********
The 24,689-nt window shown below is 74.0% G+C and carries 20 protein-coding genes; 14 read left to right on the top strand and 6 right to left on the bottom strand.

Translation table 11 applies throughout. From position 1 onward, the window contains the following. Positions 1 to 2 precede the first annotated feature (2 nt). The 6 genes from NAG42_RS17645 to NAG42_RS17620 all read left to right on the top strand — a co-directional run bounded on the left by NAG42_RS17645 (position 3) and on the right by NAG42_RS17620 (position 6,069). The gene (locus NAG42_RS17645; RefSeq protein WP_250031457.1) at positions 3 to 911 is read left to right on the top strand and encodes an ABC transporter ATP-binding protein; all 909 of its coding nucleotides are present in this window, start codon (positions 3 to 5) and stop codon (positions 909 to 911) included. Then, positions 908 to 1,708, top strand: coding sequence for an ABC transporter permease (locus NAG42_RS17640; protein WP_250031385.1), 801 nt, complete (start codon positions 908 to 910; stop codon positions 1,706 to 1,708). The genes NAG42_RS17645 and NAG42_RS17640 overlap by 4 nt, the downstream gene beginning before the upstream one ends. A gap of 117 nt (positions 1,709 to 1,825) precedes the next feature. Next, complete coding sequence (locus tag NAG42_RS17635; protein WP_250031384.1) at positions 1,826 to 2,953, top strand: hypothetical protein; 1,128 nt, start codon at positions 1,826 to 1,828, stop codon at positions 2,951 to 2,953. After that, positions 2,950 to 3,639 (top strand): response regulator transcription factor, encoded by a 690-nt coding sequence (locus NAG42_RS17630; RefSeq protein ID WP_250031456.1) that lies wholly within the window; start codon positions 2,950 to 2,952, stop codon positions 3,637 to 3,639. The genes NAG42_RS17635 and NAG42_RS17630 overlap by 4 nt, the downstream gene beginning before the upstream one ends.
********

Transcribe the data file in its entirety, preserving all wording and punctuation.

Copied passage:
The 24,689-nt window shown below is 74.0% G+C and carries 20 protein-coding genes; 14 read left to right on the top strand and 6 right to left on the bottom strand.

Translation table 11 applies throughout. From position 1 onward, the window contains the following. Positions 1 to 2 precede the first annotated feature (2 nt). The 6 genes from NAG42_RS17645 to NAG42_RS17620 all read left to right on the top strand — a co-directional run bounded on the left by NAG42_RS17645 (position 3) and on the right by NAG42_RS17620 (position 6,069). The gene (locus NAG42_RS17645; RefSeq protein WP_250031457.1) at positions 3 to 911 is read left to right on the top strand and encodes an ABC transporter ATP-binding protein; all 909 of its coding nucleotides are present in this window, start codon (positions 3 to 5) and stop codon (positions 909 to 911) included. Then, positions 908 to 1,708, top strand: coding sequence for an ABC transporter permease (locus NAG42_RS17640; protein WP_250031385.1), 801 nt, complete (start codon positions 908 to 910; stop codon positions 1,706 to 1,708). The genes NAG42_RS17645 and NAG42_RS17640 overlap by 4 nt, the downstream gene beginning before the upstream one ends. A gap of 117 nt (positions 1,709 to 1,825) precedes the next feature. Next, complete coding sequence (locus tag NAG42_RS17635; protein WP_250031384.1) at positions 1,826 to 2,953, top strand: hypothetical protein; 1,128 nt, start codon at positions 1,826 to 1,828, stop codon at positions 2,951 to 2,953. After that, positions 2,950 to 3,639 (top strand): response regulator transcription factor, encoded by a 690-nt coding sequence (locus NAG42_RS17630; RefSeq protein ID WP_250031456.1) that lies wholly within the window; start codon positions 2,950 to 2,952, stop codon positions 3,637 to 3,639. The genes NAG42_RS17635 and NAG42_RS17630 overlap by 4 nt, the downstream gene beginning before the upstream one ends.